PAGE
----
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How may children since 1958 have been poisoned by a stranger’s candy on Halloween?

More than 30,000?

Between 10,000 and 30,000?

Between 1,000 and 3,000?

Less than 1,000?

The answer: How about none.

I cannot find any evidence that any child has ever been killed or seriously hurt by a contaminated treat picked up in the course of trick or treating

— Joel Best, professor of criminal justice and sociology at the  University of Delaware

As a parent, I cannot say that I ever was concerned about anything like this. In any case, the trick-or-treating scene has turned into a pathetic, lamb-like, super-controlled event. It happens only at certain times, in certain locations, lots of cops driving around. That seems odd to me. Isn’t trick or treating time a time when more parents are usually out with their kids, at least the younger kinds? You might argue that more predators are out too. The data on child abductions and assaults, etc. is similar to the candy contamination.

And just some little points of reflection for those in the state congregation:

  • How many pieces of candy did the FDA inspect coming out of the factory?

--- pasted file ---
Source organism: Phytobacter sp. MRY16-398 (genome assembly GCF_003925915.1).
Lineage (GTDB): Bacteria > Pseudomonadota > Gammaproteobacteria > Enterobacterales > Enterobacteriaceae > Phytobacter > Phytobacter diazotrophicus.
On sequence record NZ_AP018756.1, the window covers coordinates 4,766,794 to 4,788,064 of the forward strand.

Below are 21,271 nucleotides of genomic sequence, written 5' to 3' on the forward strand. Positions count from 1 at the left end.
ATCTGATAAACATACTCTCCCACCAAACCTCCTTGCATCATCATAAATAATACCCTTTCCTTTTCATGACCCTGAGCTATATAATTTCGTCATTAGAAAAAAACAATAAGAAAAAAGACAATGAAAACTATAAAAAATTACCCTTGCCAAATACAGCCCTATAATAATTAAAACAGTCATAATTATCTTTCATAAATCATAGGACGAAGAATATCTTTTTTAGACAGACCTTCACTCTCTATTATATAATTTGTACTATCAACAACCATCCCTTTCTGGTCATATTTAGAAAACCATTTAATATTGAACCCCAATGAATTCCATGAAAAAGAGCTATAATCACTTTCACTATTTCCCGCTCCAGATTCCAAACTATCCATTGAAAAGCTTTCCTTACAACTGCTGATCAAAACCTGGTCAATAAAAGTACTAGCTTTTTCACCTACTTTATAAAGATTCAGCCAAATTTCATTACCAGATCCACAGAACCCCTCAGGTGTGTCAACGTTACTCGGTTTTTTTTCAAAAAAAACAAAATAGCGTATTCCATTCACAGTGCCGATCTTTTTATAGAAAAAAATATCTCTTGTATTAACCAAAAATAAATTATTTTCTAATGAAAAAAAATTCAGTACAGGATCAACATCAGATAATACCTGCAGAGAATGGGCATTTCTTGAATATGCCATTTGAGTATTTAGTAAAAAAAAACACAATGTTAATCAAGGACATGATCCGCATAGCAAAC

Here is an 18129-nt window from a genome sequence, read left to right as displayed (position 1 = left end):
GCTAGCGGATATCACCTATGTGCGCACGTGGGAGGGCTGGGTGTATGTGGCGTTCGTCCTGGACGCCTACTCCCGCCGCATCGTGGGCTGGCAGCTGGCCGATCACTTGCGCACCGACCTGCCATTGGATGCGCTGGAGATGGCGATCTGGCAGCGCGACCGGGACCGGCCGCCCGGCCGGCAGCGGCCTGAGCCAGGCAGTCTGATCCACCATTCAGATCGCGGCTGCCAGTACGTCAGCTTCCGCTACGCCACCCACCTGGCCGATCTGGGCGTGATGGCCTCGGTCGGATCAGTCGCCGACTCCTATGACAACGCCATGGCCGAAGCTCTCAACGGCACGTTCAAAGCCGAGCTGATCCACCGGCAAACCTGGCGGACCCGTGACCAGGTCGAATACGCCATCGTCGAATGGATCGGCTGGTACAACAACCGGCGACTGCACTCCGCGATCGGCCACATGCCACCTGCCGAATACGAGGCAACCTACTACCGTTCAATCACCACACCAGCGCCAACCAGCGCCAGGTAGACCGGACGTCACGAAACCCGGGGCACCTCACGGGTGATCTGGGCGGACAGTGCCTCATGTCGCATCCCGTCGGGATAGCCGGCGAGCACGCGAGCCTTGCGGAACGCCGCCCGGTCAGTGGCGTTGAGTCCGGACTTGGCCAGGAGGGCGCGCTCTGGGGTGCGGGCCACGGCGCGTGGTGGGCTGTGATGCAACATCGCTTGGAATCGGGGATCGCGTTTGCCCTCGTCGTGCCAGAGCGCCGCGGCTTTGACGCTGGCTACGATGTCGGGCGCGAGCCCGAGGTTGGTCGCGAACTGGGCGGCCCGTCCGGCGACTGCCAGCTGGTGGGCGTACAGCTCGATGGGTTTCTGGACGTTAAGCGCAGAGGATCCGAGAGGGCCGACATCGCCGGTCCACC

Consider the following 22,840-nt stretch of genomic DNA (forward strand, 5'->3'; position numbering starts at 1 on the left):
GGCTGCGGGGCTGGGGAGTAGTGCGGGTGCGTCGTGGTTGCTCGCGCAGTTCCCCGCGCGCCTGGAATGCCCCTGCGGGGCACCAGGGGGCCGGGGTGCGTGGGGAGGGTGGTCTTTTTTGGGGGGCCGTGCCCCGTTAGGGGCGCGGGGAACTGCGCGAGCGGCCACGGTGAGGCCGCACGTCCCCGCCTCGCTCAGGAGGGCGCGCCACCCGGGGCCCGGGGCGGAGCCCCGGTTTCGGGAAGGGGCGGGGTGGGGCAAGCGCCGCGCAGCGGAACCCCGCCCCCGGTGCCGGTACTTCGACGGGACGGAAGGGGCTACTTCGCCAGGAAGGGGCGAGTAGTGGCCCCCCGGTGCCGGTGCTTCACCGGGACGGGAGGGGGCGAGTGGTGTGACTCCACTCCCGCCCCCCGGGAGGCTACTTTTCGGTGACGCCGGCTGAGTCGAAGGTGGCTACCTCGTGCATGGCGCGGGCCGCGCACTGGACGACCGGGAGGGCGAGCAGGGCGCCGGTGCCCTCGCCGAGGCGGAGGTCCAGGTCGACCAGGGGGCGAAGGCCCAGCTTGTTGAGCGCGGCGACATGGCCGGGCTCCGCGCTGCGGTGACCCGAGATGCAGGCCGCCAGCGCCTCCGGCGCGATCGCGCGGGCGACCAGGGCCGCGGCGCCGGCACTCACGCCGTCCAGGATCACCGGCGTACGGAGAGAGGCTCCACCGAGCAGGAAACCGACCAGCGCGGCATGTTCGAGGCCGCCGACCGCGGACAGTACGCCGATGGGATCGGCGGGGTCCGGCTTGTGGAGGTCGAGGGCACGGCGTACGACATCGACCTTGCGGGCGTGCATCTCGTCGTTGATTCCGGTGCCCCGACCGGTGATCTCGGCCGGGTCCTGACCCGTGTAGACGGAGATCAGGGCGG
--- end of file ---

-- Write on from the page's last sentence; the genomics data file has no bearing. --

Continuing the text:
• How many pieces of candy did the FDA inspect between the supermarket and our homes?
  • How many pieces of candy did the FDA inspect between our homes and our childrens’ plastic pumpkins?

And a final note, think of what our complete overestimation of certain risks and underestimation of other risks does for policy. We’ll illustrate that in future posts.

Happy Halloween (how soon until we are not allowed to utter that in polite company, like “Merry Christmas”?)

2 Responses to “Scaring Ourselves to Death”

  1. Harry says:

    Friday afternoon I stopped for a school bus and watched a boy who appeared to be a ninth grader get off and get into a car driven by his father to be chauffeured home; the whole street has to be less than a quarter mile. This is out in the country.

    The kid’s parents think he is still in first grade. The FDA thinks we are all in first grade.

    Of course, when you and I were kids, we walked five miles through the snow to get home.

    Happy Halloween!

  2. Jim Pier says:

    My high school freshman daughter came home with an assignment to interview me about how things were different when I was her age. It was for a communications course, so the first things were tweeting, the internet and cell phones. But when she asked me to break down how I had communicated with my friends, I recalled that one of the biggest changes since then is how much easier and more routine it was for me to spend actual face-to-face time with friends. I estimated that at least half of my communication with friends, outside of school, occurred face-to-face. I imagine it was well above that, even. I could walk or bike to any friend’s house, and there were no worries when I did so, from about first grade on. (Granted, I lived in a smaller town, but today we are in a suburb of Cleveland that is relatively safe.) With every child carrying a cell phone and Amber alerts, I don’t know the statistics on child abductions, but I do know intuitively that the perceived risk is many times greater than the actual one.

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